I’m not saying she was a perfect queen by any stretch of the imagination, but even had she been, I feel the libeles would have turned her into a monster regardless. It was the entire royal system at Versailles, the maintenance of grandeur that could no longer be sustained, that’s what her attackers needed to find a figurehead for. Whoever had stepped into this role would have been unable to stop the Versaille machine... and being trapped inside it, it might have been difficult to avoid a similar fate.
As Antonia Fraser states:
“Individual acts of benevolence, private philanthropy, shedding an aura of kindness about her, above all pleasing-- from childhood on, her love of pleasing people was one of her marked characteristics--all this was very much to Marie Antoinette’s taste.”
This statement adds a dimension to Marie Antoinette that isn’t often seen. And as for the French Queen being fond of life in Versailles, Ms. Fraser’s comments sum it up best:
“Ironically enough, the Queen, so often seen as the epitome of the ancien régime in all its foolish, stilted splendour, actually disliked such ways. It was the life of Versailles that was going out of date, not that of the Petit Trianon.”
So, I love history! I tend to research as much as I possibly can, out of the sheer joy of it, and also, because the more I absorb, the more comfortable I am writing a given time period. Also, have I mentioned research is extremely fun?! So ANYWAY I hope anyone reading this wasn’t bored to tears!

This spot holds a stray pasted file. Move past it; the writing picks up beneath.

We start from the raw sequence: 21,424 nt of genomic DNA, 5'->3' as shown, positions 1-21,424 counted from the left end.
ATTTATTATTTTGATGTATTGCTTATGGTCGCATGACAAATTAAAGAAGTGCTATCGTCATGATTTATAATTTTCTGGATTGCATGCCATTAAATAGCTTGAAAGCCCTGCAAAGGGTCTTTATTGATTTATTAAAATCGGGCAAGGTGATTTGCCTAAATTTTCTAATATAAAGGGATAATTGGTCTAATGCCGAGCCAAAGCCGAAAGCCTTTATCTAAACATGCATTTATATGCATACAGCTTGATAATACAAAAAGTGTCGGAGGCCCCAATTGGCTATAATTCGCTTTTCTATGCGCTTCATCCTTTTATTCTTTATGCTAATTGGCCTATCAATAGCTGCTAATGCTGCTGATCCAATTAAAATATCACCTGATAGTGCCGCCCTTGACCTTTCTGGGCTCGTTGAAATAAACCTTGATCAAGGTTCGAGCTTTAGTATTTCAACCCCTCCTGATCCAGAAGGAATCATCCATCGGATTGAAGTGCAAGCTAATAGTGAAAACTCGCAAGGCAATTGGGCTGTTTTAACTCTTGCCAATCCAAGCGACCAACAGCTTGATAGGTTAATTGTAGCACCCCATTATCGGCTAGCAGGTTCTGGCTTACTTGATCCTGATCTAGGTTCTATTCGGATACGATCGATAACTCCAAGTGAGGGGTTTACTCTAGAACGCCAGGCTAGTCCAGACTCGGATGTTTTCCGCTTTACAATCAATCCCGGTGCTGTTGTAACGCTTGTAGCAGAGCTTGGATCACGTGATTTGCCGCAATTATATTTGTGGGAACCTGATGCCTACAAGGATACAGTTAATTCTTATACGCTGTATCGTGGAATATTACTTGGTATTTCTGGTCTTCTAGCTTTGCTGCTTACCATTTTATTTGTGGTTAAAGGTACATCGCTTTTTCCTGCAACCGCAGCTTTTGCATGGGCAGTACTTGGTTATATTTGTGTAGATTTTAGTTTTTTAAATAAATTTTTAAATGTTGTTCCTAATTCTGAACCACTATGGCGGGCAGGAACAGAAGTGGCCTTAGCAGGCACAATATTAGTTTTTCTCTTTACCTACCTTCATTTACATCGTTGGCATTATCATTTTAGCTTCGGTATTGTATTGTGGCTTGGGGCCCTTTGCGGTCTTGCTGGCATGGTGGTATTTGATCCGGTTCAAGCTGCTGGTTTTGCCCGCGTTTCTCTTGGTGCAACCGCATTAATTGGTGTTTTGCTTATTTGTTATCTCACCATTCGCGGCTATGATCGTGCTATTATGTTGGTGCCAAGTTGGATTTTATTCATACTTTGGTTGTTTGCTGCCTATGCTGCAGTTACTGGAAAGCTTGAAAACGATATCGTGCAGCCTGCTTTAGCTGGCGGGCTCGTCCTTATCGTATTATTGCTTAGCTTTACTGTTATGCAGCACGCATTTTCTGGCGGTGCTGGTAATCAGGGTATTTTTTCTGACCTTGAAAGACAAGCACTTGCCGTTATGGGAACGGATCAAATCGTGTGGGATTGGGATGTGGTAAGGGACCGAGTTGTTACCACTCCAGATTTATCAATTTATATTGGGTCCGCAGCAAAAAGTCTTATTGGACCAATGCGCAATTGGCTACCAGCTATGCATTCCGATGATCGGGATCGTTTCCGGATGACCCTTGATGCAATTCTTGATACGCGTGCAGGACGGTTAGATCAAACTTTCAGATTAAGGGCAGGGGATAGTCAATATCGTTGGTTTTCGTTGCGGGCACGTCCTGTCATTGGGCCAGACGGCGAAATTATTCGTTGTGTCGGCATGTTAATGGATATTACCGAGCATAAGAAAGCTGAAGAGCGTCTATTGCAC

12 comments:

  1. This is an awesome post!! And I'm wondering too, was the fact that she was foreign part of what made her such an ideal scapegoat? BECAUSE she wasn't French, and figureheaded this excess, it made her a bigger target to the common people OF France who were suffering?

    When you talk about Marie Antoinette it makes me want to learn more about her! Your enthusiasm is infectious! :D

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  2. Oh wow! Your research puts mine to shame! :D I'm doing the French Revolution at Uni, and yeah, Marie was a pretty cool chica (aside from, you know, the headlessness and ignorance of the poor, etc). But I went to Versailles a few years ago, and I can totally understand why she'd be so ignorant - I mean, the place is like a country in itself! As if you'd ever want to slum it away from there!

    PS. Time travel + history lovin' FTW!

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  3. I'm a huge history fanatic too... but I almost hesitate to call it non-fiction because, as you said, history is written by the victors. I think it's unfortunate that history is often so biased. I love this blog post... I want to hug it and give it a noogie.

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  4. History!!! Yay I love history too! And pre-Revolutionary is my favorite as well! Loved the post :)

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  5. I love history too.
    Your research on Marie Antoinette was fascinating. Good luck with your novel.
    I had an idea for an upper MG I could set at her court. It is a long way down the list of things I'm going to get to any-time-soon.
    I couldn't say which period I wouldn't want to know more about but there are many I'm glad I didn't live through :)

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  6. This was a fascinating post. I love history, and reading this kind of stuff is so consuming *__* Thank you for sharing!